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January 28, 2009 / jasonpinto

One man’s trash is another man’s treasure

rten172lOh, my open rate!  If you are involved in sending emails (whether it’s for your own product or service, or for a customer) to different lists, you are most likely well aware of the term “open rate” .

Basically, once the email has been sent, curiosity arises: how effective was the email effort? One way that people measure the success is by reporting on the open rate. In most cases, it works like this:

– An invisible image is embedded in the HTML of the email. When someone views the email (and the images in the email), a hit is sent to a database, recording who opened the email, and when.

Now, I had two very different conversations about this topic just over the past few days.

One of the conversations was with a “techie”. Just upon hearing the mention of the term “open rate”, his face cringed! It clearly made him uncomfortable. If you were standing in “I’m a programmer – I know how the code works!” shoes, you may understand some of his valid points.  Primarily, the open rate is not an accurate stat.  Most email clients block images by default now-a-days. Thus, someone could read the text of your email… but if they don’t view the images, well, you don’t know they opened the email (na-na-nah-na-nah).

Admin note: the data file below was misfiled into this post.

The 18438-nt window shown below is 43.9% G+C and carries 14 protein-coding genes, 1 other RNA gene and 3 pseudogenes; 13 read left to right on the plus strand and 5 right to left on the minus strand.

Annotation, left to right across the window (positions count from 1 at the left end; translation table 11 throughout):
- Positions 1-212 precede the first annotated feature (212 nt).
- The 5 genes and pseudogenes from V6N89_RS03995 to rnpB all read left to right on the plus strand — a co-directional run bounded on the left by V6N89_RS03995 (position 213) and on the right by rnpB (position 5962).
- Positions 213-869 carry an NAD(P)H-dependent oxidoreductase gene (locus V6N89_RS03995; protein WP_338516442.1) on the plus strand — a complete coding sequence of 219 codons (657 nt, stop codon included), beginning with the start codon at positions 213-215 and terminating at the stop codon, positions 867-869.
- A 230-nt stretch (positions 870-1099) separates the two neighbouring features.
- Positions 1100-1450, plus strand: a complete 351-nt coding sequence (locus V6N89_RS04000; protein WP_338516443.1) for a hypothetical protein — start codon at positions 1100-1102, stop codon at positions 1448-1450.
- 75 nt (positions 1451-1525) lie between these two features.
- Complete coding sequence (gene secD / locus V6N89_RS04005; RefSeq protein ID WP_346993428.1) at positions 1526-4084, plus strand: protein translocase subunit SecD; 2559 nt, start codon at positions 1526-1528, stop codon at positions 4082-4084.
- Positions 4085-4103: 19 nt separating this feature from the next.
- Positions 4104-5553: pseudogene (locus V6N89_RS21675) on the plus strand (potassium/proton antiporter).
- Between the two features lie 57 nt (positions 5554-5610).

In the 2nd conversation, I talked to someone from the marketing and management side.  A recent email blast that they had done did not have the necessary code to include the tracking image – thus, they had no numbers to provide an open rate. Now, this certainly wasn’t the end of the world… But it did cause some discomfort for the person sitting in the “I need to report on how effective our monthly emails do” shoes.

These two conversations helped to drive home a point to me… In all companies, there are going to be people with different strengths, backgrounds, and needs. This is true across different departments of course (i.e. comparing the marketing/management room to the IT hangout), but it’s also true in each department.

How do you reconcile those differing opinions? Especially when both sides have valid points?

It’s not always pretty, or easy, but bringing those different people into the same room will benefit all in the long run. Hearing about how open rates actually work programatically will help teach the marketer a bit about one side of the business… Seeing the marketers passion for putting together fancy charts to show management will help the developer as well… Perhaps it will provide inspiration to each side, to help them think of something they can do to help make the other’s job easier.

Yes, it’s not really “team of rivals” stuff that we are talking about here… But even so, for any company to truly succeed, there needs to be a strong balance between the many, lovely groups and personalities that wander through the office.

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